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The Rarest animal of the Planet: The Gobi Bear, Mazaalai

Mazaalai - Gobi bear

The Rarest animal of the Planet: The Gobi Bear, Mazaalai

The Mazaalai (Gobi Bear) is the only bear in the world that lives in the Gobi Desert and is found only in the Mongolian Gobi. According to studies conducted by some researchers since 1967, the population of the Gobi bear did not exceed 50 even half a century ago. Most recently, in 2018, a research team from Samya and Battogtokh used an automatic camera to identify 36 Gobi bears by their symptoms. In 1980, Russian scientists studied the Mongolian Gobi bear and identified it as a Tibetan bear. However, this hypothesis turned out to be false and it was determined that the Mongolian Gobi bear is a new subspecies of bear, the only bear anywhere in the world other than Mongolia. Today, there are less than 50 Gobi bears in the world.

The Gobi bear differs from other bears in that lives a large area in the Gobi, which has a harsh climate of +46 degrees Celsius in summer and -34 degrees Celsius in winter. According to the study, the female Gobi bear covers an area of 514 square kilometers, the male Gobi bear covers an area of 2,465-2,485 square kilometers, and there is a lot of overlap between individuals. Also, the wild Bactrian Camels live side by side with the Gobi bear.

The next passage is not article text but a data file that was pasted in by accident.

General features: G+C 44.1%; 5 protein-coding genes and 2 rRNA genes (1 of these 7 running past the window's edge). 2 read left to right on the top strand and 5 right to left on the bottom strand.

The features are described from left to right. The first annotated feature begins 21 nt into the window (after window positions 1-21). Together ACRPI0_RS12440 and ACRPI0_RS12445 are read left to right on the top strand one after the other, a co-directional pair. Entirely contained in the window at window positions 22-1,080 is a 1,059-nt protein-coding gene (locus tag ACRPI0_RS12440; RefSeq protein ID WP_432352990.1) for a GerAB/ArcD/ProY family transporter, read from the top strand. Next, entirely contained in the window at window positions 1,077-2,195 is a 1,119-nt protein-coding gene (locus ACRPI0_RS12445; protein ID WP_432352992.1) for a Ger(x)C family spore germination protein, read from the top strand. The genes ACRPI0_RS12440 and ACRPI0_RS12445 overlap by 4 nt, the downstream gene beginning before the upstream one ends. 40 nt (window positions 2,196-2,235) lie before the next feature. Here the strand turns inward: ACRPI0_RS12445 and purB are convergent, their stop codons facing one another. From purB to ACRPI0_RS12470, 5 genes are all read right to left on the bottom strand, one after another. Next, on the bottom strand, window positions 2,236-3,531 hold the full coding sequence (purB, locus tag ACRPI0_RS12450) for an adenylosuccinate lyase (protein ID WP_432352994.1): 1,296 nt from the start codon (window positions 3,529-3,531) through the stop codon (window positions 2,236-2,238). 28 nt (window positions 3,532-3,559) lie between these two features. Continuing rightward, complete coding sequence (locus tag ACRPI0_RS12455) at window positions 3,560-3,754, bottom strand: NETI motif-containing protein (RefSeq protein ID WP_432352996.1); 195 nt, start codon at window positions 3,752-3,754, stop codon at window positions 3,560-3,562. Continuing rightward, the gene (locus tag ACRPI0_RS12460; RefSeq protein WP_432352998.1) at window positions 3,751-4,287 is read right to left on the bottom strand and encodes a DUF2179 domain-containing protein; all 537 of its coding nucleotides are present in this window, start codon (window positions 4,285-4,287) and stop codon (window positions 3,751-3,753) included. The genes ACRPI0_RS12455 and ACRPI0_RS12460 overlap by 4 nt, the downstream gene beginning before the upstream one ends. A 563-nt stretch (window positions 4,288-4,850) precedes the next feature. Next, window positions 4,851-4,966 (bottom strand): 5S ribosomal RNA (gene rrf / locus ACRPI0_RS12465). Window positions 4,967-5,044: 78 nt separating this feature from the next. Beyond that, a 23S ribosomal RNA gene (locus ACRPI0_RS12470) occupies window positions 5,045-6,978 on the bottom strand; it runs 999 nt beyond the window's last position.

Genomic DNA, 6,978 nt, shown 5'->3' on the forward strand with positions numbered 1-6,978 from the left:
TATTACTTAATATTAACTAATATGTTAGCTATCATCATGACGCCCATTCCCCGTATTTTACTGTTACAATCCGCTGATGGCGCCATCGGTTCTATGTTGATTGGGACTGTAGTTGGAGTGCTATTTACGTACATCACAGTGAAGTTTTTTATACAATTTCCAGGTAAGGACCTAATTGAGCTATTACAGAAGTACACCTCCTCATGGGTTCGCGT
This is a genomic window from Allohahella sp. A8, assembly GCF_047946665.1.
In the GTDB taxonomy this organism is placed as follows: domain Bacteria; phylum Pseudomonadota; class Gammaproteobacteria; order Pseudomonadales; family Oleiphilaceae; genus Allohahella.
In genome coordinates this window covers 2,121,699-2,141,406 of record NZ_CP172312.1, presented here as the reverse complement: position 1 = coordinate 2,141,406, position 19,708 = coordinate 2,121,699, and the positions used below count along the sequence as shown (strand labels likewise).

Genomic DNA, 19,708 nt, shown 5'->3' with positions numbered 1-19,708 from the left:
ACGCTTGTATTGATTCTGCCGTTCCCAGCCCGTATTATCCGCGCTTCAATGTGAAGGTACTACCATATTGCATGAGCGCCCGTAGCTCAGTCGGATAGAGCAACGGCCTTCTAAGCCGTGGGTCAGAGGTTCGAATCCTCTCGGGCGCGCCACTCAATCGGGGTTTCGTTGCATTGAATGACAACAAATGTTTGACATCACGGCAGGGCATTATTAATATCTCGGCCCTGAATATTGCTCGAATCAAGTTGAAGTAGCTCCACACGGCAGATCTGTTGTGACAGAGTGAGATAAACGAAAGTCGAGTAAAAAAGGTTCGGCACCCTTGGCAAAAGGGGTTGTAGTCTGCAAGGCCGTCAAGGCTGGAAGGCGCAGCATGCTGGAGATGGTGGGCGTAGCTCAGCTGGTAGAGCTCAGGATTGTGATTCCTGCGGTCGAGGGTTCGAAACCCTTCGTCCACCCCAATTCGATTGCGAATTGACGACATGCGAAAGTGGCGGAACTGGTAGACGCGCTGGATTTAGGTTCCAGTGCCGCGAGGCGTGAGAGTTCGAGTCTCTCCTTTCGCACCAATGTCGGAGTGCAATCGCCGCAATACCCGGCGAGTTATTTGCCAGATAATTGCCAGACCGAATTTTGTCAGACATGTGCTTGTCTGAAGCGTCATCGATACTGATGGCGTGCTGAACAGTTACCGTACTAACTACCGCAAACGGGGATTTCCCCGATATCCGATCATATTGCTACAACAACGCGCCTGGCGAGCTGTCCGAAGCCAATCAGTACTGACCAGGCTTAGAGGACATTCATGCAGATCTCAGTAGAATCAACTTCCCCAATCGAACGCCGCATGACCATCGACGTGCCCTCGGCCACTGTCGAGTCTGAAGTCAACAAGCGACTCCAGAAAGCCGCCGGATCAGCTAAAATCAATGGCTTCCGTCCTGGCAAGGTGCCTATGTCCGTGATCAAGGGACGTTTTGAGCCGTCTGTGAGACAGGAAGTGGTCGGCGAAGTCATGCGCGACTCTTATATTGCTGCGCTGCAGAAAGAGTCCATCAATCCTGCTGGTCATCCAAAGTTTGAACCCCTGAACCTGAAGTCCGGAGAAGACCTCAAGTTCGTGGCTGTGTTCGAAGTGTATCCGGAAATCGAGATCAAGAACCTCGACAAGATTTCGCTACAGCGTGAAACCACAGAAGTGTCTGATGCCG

The Gobi bear lives in three main locations across the vast Gobi Desert, across the Tsagaanbogd, Shar Khustin Nuruu, Atas, and Inges mountains in the Southern Altai Gobi desert. Mazaalai is an omnivore. However, most of the diet is dominated by plants, including rhubarb root, sagebrush, sagebrush, reeds, jasmine, sagebrush, regel yellow leaves, short limb roots, and shoots. In the summer, they feed on the carcasses of insects and animals, such as locusts, grasshoppers, and locusts, which are abundant from time to time. Therefore, it acts as a disinfectant in nature.

It is common for the Gobi bear to be dug to a depth of 20-30 cm. It is a trace of digging up the roots of the Gobi bear. The Gobi bear spends the hot summer days lying in the shade of rocks, tunnels, dense grass and siltstones, and during the hot summer months, the Gobi bear lives near the water point. However, in some summers, the spring water dries up, creating unfavorable conditions for the Gobi bear. Mazaalai skeleton finds are very rare. The skulls of the few Gobi bears in the collection are smaller than those of the brown bear, and the hoan (the posterior fissure of the palate) is wider, but the teeth are similar in size. The Gobi bear hole up from autumn until March of the following year. Also, they use dried grass and twigs to make a thick bed.